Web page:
I was staring at my computer screen like a senile old man stares into space. I was clearly looking at something, yet my focus was not present. I was lost in my head, thoughts and ideas racing past me like a cat that just saw a cucumber.

I had no idea what to do.

I was in the middle of this massive project. So many pieces, so many things to do…yet I had no idea where to begin. It started out great. I just jumped in and worked on the fun parts. But all the fun parts were done, and now I was dealing with the aftermath of getting slapped in the face with the big fat fist of reality. My project was bigger than my head could handle at this point, and it was driving me psycho. My brain felt like it was ruining my life, like a deranged vault dweller with a Fatman.

This had to stop.

The Anatomy of an Indie Game Press Kit

The Anatomy of an Indie Game Press Kit

A press kit is one of those things that just sounds intimidating to the new developer. It sounds like something that big corporations do, or some big complex project that you hire a PR firm to work on for you. But despite that bias and general resistance to making one, building a press kit isn’t all that hard. In fact, it’s so simple that I made an infographic for you to wrap your head around.

This article is going to attempt to make what sounds like a complex topic, quite simple, by listing all of the things that you need in a press kit. There are some essentials that you cannot go without, and there are a few things that are nice to have, but by no means required. Here are a few things to hopefully help you out on building one yourself.

7 Signs You’re Stuck in the Dev Cycle of Doom

7 Signs You’re Stuck in the Dev Cycle of Doom

For a long time I woud tell people that I was a game developer. And then people would ask me what games I made. Shit!!! I realized that although I was developing, I wasn’t really developing to PUBLISH. And I got caught in what I call the Dev Cycle of Doom. To keep you from making some of the same mistakes I made, here are 7 signs that could mean you’re stuck there.

Finish a Damn Game!

It took me 10 years to finish my first game. I wish that was a joke. But life is full of surprises. You start a project, you work really hard on it, it loses its luster a bit…but then, maybe you play something that you LOVE, and BAM! The cycle can repeat itself. And before you know it, you have a folder full of unfinished projects.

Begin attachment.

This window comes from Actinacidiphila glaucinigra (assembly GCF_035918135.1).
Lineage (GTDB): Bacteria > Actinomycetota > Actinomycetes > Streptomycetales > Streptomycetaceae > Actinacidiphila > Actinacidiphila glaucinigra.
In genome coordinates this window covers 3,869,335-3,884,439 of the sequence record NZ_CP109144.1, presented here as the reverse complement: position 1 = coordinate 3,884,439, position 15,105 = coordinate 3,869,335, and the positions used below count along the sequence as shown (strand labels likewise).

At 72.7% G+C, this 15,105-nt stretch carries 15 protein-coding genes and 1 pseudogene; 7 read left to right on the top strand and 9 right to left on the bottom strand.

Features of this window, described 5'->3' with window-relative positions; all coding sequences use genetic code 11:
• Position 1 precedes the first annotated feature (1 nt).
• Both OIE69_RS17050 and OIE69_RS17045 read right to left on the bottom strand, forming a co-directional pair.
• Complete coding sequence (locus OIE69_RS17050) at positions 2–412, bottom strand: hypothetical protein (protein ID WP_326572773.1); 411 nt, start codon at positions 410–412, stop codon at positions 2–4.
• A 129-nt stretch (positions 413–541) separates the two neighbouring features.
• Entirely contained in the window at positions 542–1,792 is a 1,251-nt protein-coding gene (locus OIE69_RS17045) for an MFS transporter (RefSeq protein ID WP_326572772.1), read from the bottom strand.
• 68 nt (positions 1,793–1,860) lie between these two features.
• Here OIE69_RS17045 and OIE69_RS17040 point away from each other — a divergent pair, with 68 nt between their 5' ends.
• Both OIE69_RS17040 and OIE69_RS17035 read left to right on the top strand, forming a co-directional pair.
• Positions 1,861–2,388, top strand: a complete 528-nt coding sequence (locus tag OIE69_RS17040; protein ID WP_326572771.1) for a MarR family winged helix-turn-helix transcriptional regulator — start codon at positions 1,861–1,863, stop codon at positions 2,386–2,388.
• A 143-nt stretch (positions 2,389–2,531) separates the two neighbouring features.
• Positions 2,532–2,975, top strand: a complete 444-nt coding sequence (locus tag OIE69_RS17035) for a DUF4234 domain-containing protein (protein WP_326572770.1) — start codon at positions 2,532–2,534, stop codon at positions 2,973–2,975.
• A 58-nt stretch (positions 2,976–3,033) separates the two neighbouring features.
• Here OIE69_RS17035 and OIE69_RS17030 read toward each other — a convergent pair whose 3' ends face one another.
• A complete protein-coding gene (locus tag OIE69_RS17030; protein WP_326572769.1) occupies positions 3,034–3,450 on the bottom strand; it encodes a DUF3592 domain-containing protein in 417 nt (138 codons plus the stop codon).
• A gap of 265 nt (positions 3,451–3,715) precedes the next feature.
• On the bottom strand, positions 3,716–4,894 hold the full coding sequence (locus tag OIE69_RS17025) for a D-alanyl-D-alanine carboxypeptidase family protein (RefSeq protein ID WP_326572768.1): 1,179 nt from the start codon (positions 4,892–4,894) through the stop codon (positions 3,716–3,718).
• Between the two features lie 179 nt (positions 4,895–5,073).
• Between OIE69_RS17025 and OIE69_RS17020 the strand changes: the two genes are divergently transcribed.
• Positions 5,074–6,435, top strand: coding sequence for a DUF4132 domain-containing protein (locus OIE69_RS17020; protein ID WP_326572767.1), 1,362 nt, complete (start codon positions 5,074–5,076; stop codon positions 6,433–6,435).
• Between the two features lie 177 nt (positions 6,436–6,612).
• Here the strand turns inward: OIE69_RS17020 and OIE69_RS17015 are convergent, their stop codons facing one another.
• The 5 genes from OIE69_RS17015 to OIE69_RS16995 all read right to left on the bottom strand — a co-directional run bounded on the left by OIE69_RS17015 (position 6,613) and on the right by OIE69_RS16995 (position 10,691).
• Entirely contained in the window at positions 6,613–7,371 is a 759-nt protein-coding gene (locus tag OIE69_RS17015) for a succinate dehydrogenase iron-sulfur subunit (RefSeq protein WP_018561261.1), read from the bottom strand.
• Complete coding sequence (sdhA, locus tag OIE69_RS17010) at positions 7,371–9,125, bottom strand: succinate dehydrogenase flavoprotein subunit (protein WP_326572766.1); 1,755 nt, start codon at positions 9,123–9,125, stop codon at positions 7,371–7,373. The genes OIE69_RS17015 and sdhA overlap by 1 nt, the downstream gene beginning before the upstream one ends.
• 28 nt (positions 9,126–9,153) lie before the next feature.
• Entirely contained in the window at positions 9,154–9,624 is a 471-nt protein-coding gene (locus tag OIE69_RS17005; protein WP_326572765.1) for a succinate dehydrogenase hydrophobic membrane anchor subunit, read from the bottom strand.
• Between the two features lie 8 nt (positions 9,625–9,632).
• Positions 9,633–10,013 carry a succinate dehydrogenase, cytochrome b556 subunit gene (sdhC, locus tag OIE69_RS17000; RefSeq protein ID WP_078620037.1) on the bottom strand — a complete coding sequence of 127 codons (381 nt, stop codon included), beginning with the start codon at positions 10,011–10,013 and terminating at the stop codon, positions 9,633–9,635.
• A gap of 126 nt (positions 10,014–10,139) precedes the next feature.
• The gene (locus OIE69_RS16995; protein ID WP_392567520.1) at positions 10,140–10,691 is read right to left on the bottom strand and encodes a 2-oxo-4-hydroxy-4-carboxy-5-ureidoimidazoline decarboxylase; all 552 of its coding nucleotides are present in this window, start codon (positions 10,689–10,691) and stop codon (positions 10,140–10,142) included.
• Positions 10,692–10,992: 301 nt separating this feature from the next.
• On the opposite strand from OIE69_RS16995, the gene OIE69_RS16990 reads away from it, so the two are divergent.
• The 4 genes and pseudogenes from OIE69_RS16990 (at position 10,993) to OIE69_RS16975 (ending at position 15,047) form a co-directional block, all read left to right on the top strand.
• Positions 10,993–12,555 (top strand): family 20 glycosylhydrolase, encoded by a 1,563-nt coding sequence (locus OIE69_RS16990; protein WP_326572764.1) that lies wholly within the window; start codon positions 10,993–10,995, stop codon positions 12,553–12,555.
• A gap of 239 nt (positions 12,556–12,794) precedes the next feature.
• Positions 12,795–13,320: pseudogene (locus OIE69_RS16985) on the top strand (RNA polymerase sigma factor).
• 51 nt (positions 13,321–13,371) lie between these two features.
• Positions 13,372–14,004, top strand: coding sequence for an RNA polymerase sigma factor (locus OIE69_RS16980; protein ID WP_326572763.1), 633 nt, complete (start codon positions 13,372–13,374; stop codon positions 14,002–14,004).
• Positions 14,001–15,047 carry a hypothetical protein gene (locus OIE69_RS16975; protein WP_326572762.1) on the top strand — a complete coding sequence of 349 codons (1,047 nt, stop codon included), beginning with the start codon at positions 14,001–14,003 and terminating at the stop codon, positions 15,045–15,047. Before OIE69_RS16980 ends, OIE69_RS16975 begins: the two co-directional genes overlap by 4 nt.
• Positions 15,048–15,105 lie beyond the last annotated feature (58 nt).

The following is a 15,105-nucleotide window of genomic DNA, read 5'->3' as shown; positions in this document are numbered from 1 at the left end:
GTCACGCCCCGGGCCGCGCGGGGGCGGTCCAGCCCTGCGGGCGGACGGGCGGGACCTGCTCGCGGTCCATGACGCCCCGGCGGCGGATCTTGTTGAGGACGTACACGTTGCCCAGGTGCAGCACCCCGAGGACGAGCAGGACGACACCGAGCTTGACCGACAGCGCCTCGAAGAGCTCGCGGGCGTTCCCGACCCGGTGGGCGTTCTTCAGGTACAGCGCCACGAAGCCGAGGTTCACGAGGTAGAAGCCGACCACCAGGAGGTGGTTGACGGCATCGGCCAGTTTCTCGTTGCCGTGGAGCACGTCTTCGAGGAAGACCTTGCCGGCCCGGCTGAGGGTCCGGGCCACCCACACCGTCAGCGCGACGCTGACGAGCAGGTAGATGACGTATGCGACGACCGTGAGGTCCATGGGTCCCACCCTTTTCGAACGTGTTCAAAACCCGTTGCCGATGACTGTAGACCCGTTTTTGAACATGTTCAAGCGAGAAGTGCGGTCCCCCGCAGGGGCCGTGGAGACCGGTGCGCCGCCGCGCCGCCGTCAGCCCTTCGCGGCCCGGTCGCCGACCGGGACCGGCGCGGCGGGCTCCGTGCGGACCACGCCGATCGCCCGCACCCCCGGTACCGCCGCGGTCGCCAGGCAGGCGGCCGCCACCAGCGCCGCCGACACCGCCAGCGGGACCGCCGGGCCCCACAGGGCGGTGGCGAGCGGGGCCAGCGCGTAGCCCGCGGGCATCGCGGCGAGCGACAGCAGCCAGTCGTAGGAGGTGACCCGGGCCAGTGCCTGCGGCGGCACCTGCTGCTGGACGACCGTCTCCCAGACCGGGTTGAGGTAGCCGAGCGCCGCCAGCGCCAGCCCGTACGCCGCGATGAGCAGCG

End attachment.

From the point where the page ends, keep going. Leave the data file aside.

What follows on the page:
The MASSIVE Indie Game Marketing Post (And How To Get Started!)

The MASSIVE Indie Game Marketing Post (And How To Get Started!)

Marketing is probably the biggest topic in the indie game universe right now. Even if you’ve never finished your first game, you’ve probably already given thought to the way you might get it out there and entice people to play. Because lets face it, one of the coolest parts about being a game developer is watching other people play your game, and it would suck if you released your game and there was no one.

So with that in mind, I wanted to compile my thoughts on first, what it means to “market” a game, but secondly how to do so. I thought Id write a post and compile a ton of marketing information all in one place, so that you can worry less about marketing, and worry more about making great games!

60 Tips to Stay Motivated and Finish Your Indie Game

60 Tips to Stay Motivated and Finish Your Indie Game

When I started programming WAYYYY back in 2005, making stuff was awesome. But more often than not, I found myself starting on projects and abandoning them when something else that was cooler popped into my head. When I eventually moved on to bigger more ambitious projects, I would find myself abandoning them deep into the build process, never wanting to look at them again. People would ask me what I did, and I would tell them I was a game developer. Then they would ask to see some of my games.

For a long time I felt like a failure, and it really bummed me out. I started to look around and ask for help on the internet, to see if any poor soul had the same issues I had. As it turns out, the vast majority of indie developers struggle with these very things. Finishing a game seems to be one of the single hardest things for an independent developer to do. The fact that such a deeply personal feeling was so common and universal blew me away. I know what that shit is like, it sucks. It made me feel horrible to work on all these things I was passionate about and never be able to complete them.

But one day not too long ago, I broke through and actually finished my first game. It took me 10 years, but I did it. Here are some things I’ve learned on that long, hard journey to stay motivated and finish my game.